TORONTO, January 2, 2024— Like many others, Steve Roberts will remember longtime horseman Tommy O’Keefe for more than just his time as a multiple graded stakes winning trainer.
A lifetime winner of 245 races, 13 of them stakes, with over $6 million in career purse earnings, O’Keefe passed away on December 22nd after a courageous battle with bone cancer.
“Tommy was a great horse person who truly loved the game,” said Roberts, himself a long-time racing participant, who is currently a jockey agent working out of Woodbine. “In the days since he passed, I’ve heard so many great stories about Tommy from other trainers and horse people. He had the respect of so many people.”
Born in Waterford, Ireland, in 1941, O’Keefe would eventually land in Canada. After a short attempt at becoming a jockey – he was too heavy to make weight – in his homeland, he found a treasured life in horse racing at Woodbine.
He galloped several high-profile horses, a list that includes Kennedy Road, a Canadian champion with a fearsome reputation in the mornings and afternoons.
“Tommy told me that he would work the ones that were bad actors,” said Roberts. “I wasn’t around during his galloping days, but it’s something he enjoyed and did until he was around 60.”
Roberts would, however, get to know O’Keefe well. The friendship developed through Roberts’ father, Les, a Thoroughbred owner who raced under the name Wings of Erin Farm, after the property he owned northwest of Woodbine.
“My dad bought that farm in 1998 and Tommy moved into the cottage that was there. I had quit my job and moved into the house a year later, to help after my stepmother Helen had passed away from pancreatic cancer. I had known Tommy since 1983 when he started training horses for my dad, but living there allowed us the chance to get to know one another better. I was helping turn out the horses and mucking the stalls, so it was a time where I got to hear lots of stories from Tommy – he had a lot of them.”
O’Keefe also had several standout horses who flourished under his watchful eye.
Some of his top performers include graded stakes winner Mulrainy, four-time stakes winner Wings of Erin, four-time stakes winner Inspired Kiss, and two-time stakes winner Masada. He won the 1978 Niagara Handicap (G3) with Tuxedo Mac.
“We tried our hand at breeding with mixed results,” said Roberts. “We did have a nice mare, Foxy Fiddler, who threw all winners. She produced Foxy Jean, Taranaki, Fiddler’s Green, and Curve of the Moon. We had a small farm operation compared to most, but we had a great run. In 2011, my father sold the farm and got out of the business. Over the last 12 years, Tommy trained a few of his own.”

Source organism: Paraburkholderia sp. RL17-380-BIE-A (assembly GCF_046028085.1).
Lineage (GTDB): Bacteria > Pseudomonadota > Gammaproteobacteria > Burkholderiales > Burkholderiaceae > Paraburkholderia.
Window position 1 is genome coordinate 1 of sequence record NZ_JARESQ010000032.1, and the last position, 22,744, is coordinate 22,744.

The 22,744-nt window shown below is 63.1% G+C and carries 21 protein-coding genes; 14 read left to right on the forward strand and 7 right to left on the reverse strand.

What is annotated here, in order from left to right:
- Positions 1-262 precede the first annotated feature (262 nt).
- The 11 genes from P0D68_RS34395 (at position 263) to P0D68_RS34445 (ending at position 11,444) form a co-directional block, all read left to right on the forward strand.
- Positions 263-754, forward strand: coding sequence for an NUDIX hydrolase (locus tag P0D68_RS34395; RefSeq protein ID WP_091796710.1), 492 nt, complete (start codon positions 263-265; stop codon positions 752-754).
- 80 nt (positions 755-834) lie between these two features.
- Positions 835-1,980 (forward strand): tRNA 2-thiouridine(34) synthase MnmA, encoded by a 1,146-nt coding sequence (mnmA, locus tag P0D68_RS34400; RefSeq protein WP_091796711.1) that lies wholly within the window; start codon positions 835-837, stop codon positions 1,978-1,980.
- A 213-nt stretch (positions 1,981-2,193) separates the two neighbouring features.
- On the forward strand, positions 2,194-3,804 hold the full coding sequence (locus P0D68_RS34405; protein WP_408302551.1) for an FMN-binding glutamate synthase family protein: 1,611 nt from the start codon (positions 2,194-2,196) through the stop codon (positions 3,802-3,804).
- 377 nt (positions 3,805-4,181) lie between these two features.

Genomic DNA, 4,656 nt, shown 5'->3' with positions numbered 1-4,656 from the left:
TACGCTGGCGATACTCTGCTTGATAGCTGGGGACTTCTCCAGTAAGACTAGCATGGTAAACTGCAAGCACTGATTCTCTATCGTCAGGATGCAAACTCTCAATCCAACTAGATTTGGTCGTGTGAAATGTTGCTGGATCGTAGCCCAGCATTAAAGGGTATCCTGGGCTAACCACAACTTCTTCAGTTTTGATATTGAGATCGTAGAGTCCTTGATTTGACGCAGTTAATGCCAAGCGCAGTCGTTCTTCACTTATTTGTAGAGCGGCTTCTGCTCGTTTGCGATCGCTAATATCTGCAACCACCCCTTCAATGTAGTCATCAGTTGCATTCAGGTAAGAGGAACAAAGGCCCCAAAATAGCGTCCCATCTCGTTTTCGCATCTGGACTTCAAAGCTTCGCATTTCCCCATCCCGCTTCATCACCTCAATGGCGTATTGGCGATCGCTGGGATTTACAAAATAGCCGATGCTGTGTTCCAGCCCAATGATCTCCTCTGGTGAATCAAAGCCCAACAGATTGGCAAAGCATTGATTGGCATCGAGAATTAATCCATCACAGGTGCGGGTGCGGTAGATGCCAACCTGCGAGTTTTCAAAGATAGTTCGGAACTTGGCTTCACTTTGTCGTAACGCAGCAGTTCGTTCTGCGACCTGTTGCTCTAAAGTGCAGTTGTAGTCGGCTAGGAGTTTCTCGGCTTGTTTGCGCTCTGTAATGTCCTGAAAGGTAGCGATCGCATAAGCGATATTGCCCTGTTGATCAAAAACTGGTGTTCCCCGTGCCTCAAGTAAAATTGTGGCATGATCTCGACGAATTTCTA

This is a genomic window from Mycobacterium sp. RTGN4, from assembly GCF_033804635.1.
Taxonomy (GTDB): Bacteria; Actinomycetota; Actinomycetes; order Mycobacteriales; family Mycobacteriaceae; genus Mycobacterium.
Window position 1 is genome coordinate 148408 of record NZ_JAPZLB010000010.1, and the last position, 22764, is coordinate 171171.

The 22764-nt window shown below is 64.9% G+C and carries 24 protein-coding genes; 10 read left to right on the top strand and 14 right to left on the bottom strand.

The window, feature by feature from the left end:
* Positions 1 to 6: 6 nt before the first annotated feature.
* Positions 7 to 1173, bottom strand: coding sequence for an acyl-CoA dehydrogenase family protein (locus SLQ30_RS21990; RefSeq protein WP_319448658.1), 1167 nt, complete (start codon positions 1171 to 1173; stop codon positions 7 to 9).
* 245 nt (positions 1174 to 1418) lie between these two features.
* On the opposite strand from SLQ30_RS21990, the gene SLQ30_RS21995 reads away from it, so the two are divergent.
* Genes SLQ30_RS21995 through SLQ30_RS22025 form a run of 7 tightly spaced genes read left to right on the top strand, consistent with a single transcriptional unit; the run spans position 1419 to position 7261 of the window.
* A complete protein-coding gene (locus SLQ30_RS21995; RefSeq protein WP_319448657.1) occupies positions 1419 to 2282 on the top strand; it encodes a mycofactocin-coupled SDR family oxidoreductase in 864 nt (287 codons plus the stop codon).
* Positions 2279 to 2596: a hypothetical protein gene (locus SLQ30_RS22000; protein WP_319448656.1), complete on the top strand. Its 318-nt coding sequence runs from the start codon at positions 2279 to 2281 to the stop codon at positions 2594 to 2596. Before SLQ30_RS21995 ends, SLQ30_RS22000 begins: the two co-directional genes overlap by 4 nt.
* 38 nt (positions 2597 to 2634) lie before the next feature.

O’Keefe’s adoration for the sport would have made him a natural in other roles, noted Roberts.
“I had told Tommy that he should become a bloodstock agent because he had such a keen eye in buying yearlings. He loved the sales. Every year, he’d buy that one diamond in the rough and turn it into a multiple winner. He enjoyed matching young stallions with first or second foal mares.”
O’Keefe’s top season, by wins, was 13, which he reached in 1976 and 1999. His top season, by earnings, was in 2002 when his starters totalled $560,994.
On September 16, 2012, champion rider Emma-Jayne Wilson guided D’Wildcat Gold, a horse trained and owned by O’Keefe, to victory in the afternoon’s race. It was the 1,000th win of Wilson’s career.
His last training win came on July 1, 2022, with Ingordwetrust, a son of Flashback-Messageinabottle he also owned. He recorded 16 career wins as a sole owner.
“Tommy continued to train one or two horses every year, right up until this past spring,” said Roberts. “I’d always pass by his barn and talk horses and soccer, something we both enjoy. He was in a lot of pain the last few years, but he would be at the barn each day and leading his horses to the track to train.”
Roberts has an abundance of happy recollections of O’Keefe, including the bond he shared with his father.
“My dad and Tommy were great friends. They both loved English football. Tommy supported Manchester United, and my dad supported Liverpool, which led to many debates at the local pubs when they would watch matches with other friends.
“Tommy was very upset when he heard that my dad passed away suddenly in October 2022. Even though Tommy was quite ill at the time, he still came to his celebration of life and raised a few jars. They both had a great run.”
Roberts was grateful to have a trackside view to see most of their shared successes.
“One of my fondest memories was watching Tommy develop the horses and then seeing the success he would have for my dad. Seeing the horses start at our farm and then seeing them go on to be in the winner’s circle will always be special. Tommy had a big impact on a lot of people’s lives.”
That list would extend beyond the racing world.
When Les Roberts sold Wings of Erin, the new owners were happy to let O’Keefe maintain his residence there.
“Nadia, the woman who bought the farm from us, made sure Tommy was taken care of. He lived in the same cottage when my father owned it, and she was kind enough to allow him to continue to stay there. Over those 10 years, they got to know and love Tommy, seeing him as a grandfather figure. She did so much for him. He made his final arrangements through her.”
There are plans for a memorial service in January. Details will be announced once a date and time are set.
Roberts expects to see a large outpouring of support from the Woodbine racing community.
“He was a very good horseman, who was well thought of. He taught me a lot. I watched and learned a lot from Tommy. It’s been great to hear horse people and others talk about him. You hear those stories, and you realize just how much he will be missed around the racetrack.”
Chris Lomon, Woodbine Communications / @WoodbineComms